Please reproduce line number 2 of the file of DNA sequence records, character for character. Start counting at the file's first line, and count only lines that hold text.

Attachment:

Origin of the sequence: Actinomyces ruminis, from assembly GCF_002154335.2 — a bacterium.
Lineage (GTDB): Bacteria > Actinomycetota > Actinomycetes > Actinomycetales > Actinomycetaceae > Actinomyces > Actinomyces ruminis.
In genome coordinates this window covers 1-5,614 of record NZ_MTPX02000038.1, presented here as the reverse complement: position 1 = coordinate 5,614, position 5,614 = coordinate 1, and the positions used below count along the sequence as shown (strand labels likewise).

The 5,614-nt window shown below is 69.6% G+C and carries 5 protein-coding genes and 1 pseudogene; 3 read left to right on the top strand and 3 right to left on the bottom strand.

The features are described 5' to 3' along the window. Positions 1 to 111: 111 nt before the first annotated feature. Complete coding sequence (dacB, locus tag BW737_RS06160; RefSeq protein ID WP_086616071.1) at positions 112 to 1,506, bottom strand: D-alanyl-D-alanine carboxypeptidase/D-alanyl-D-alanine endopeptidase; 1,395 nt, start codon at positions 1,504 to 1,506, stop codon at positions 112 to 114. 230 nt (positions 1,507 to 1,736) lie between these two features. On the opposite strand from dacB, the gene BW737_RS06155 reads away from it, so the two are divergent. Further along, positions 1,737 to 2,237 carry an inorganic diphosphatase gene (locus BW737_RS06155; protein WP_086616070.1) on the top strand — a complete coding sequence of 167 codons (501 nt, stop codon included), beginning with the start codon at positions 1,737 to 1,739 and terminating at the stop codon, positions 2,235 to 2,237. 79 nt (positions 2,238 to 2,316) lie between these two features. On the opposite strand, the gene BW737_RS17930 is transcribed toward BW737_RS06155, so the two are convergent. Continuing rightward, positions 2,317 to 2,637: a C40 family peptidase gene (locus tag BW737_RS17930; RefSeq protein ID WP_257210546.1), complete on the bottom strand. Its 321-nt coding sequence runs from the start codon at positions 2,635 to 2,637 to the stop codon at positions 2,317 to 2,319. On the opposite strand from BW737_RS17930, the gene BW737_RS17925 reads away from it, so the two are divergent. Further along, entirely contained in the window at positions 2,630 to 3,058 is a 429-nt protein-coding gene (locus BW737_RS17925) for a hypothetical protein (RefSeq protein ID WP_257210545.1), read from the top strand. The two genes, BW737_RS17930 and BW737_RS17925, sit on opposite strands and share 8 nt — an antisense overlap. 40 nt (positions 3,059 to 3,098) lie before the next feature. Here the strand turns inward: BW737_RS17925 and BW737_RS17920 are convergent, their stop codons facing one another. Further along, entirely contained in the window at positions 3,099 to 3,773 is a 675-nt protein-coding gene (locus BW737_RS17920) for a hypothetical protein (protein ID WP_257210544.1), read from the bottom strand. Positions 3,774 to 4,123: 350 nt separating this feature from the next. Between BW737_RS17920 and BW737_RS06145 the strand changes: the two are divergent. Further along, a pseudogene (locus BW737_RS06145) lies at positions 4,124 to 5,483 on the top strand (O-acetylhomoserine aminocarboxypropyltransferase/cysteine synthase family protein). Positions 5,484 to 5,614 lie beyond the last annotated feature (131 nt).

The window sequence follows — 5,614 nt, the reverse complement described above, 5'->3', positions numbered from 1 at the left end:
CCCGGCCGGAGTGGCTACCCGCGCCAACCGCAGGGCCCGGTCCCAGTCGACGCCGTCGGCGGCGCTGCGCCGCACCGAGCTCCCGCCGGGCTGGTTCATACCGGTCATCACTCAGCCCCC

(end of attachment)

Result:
Lineage (GTDB): Bacteria > Actinomycetota > Actinomycetes > Actinomycetales > Actinomycetaceae > Actinomyces > Actinomyces ruminis.